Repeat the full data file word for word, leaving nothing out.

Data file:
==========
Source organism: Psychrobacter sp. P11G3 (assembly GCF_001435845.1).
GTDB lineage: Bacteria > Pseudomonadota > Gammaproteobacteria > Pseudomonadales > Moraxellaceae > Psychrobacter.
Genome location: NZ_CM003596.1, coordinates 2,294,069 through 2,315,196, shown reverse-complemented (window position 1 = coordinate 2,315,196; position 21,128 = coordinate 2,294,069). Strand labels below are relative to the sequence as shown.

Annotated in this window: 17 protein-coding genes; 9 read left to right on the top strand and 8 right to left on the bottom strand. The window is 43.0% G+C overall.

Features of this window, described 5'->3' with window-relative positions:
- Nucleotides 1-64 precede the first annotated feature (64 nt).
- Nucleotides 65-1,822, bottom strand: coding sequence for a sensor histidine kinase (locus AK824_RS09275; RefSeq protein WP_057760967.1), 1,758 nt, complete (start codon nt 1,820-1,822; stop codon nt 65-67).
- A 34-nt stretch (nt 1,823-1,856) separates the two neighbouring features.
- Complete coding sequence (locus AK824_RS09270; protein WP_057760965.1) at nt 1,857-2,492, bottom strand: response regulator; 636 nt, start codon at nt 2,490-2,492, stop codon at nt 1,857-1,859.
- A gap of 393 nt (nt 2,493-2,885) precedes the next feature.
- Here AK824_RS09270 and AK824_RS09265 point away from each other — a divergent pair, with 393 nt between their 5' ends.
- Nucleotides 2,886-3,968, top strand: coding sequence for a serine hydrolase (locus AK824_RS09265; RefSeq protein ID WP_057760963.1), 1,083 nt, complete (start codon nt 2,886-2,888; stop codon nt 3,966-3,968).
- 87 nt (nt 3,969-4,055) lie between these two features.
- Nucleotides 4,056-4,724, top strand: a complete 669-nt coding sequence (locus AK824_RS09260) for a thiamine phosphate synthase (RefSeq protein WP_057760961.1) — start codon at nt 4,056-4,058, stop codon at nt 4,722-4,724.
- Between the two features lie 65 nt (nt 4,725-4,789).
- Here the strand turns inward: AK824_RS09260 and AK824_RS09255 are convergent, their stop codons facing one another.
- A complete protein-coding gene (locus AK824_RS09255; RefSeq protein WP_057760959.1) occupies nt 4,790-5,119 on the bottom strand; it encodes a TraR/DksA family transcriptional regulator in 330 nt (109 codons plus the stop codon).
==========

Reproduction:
Source organism: Psychrobacter sp. P11G3 (assembly GCF_001435845.1).
GTDB lineage: Bacteria > Pseudomonadota > Gammaproteobacteria > Pseudomonadales > Moraxellaceae > Psychrobacter.
Genome location: NZ_CM003596.1, coordinates 2,294,069 through 2,315,196, shown reverse-complemented (window position 1 = coordinate 2,315,196; position 21,128 = coordinate 2,294,069). Strand labels below are relative to the sequence as shown.

Annotated in this window: 17 protein-coding genes; 9 read left to right on the top strand and 8 right to left on the bottom strand. The window is 43.0% G+C overall.

Features of this window, described 5'->3' with window-relative positions:
- Nucleotides 1-64 precede the first annotated feature (64 nt).
- Nucleotides 65-1,822, bottom strand: coding sequence for a sensor histidine kinase (locus AK824_RS09275; RefSeq protein WP_057760967.1), 1,758 nt, complete (start codon nt 1,820-1,822; stop codon nt 65-67).
- A 34-nt stretch (nt 1,823-1,856) separates the two neighbouring features.
- Complete coding sequence (locus AK824_RS09270; protein WP_057760965.1) at nt 1,857-2,492, bottom strand: response regulator; 636 nt, start codon at nt 2,490-2,492, stop codon at nt 1,857-1,859.
- A gap of 393 nt (nt 2,493-2,885) precedes the next feature.
- Here AK824_RS09270 and AK824_RS09265 point away from each other — a divergent pair, with 393 nt between their 5' ends.
- Nucleotides 2,886-3,968, top strand: coding sequence for a serine hydrolase (locus AK824_RS09265; RefSeq protein ID WP_057760963.1), 1,083 nt, complete (start codon nt 2,886-2,888; stop codon nt 3,966-3,968).
- 87 nt (nt 3,969-4,055) lie between these two features.
- Nucleotides 4,056-4,724, top strand: a complete 669-nt coding sequence (locus AK824_RS09260) for a thiamine phosphate synthase (RefSeq protein WP_057760961.1) — start codon at nt 4,056-4,058, stop codon at nt 4,722-4,724.
- Between the two features lie 65 nt (nt 4,725-4,789).
- Here the strand turns inward: AK824_RS09260 and AK824_RS09255 are convergent, their stop codons facing one another.
- A complete protein-coding gene (locus AK824_RS09255; RefSeq protein WP_057760959.1) occupies nt 4,790-5,119 on the bottom strand; it encodes a TraR/DksA family transcriptional regulator in 330 nt (109 codons plus the stop codon).